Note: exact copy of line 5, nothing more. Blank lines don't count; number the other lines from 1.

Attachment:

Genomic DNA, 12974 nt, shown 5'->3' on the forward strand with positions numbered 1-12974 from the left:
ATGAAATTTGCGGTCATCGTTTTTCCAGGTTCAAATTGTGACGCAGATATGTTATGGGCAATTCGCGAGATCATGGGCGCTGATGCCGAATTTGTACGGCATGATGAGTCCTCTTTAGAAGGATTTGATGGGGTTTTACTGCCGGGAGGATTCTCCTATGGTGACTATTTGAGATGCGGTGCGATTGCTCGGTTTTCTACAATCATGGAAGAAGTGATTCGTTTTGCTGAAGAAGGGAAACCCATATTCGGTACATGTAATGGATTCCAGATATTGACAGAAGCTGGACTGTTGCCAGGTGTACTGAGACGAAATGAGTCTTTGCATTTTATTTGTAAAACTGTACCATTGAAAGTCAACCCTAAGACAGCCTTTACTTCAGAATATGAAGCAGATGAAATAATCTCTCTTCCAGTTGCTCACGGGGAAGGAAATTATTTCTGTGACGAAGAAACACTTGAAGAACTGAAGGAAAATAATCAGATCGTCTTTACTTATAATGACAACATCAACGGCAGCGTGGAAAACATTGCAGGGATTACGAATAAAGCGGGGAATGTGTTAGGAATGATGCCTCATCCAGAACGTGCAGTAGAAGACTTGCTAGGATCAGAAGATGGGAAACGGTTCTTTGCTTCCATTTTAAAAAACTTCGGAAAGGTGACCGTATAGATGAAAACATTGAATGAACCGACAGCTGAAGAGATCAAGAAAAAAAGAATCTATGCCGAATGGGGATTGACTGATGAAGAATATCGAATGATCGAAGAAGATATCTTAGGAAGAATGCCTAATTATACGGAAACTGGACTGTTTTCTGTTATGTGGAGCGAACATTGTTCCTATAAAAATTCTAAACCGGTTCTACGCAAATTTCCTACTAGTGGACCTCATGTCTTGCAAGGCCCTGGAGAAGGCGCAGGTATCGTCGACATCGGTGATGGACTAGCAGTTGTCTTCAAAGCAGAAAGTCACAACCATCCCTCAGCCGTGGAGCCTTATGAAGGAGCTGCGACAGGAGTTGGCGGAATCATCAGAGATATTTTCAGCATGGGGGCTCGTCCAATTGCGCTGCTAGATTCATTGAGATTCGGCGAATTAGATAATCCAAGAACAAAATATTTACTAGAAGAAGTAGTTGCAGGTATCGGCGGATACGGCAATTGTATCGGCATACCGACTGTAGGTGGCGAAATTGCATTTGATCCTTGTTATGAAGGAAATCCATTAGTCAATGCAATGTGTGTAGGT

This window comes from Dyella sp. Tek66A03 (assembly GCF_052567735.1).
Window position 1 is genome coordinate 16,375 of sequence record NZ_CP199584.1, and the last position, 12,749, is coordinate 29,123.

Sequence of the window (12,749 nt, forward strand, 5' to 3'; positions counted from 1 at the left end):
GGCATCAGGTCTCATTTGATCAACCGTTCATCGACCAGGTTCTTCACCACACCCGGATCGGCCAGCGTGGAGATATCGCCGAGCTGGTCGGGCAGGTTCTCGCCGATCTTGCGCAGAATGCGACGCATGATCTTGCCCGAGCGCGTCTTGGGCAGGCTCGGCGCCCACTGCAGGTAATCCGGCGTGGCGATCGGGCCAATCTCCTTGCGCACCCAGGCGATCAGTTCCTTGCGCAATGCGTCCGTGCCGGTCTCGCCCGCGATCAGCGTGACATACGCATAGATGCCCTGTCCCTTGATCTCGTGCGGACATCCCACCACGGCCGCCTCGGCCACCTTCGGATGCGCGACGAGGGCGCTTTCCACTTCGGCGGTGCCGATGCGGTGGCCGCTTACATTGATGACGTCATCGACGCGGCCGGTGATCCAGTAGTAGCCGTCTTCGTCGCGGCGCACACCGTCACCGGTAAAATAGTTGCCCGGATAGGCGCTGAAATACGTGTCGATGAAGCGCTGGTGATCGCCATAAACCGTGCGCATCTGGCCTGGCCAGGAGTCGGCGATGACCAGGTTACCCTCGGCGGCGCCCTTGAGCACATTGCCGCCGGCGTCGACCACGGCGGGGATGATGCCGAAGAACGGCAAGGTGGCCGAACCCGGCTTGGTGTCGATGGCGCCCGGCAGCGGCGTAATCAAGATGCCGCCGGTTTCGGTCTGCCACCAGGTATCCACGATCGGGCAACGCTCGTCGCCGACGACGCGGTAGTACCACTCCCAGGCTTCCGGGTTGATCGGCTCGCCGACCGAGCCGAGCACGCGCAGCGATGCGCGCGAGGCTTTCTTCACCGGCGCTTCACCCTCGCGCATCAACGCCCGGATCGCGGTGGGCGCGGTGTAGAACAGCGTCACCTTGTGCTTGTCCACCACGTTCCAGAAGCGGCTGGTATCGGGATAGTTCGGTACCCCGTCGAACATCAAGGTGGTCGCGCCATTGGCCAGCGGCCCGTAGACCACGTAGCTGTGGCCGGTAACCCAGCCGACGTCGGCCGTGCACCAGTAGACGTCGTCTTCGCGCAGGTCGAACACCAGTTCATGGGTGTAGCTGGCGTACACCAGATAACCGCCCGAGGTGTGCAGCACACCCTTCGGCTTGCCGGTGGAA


Sequence of the window (12,749 nt, forward strand, 5' to 3'; positions counted from 1 at the left end):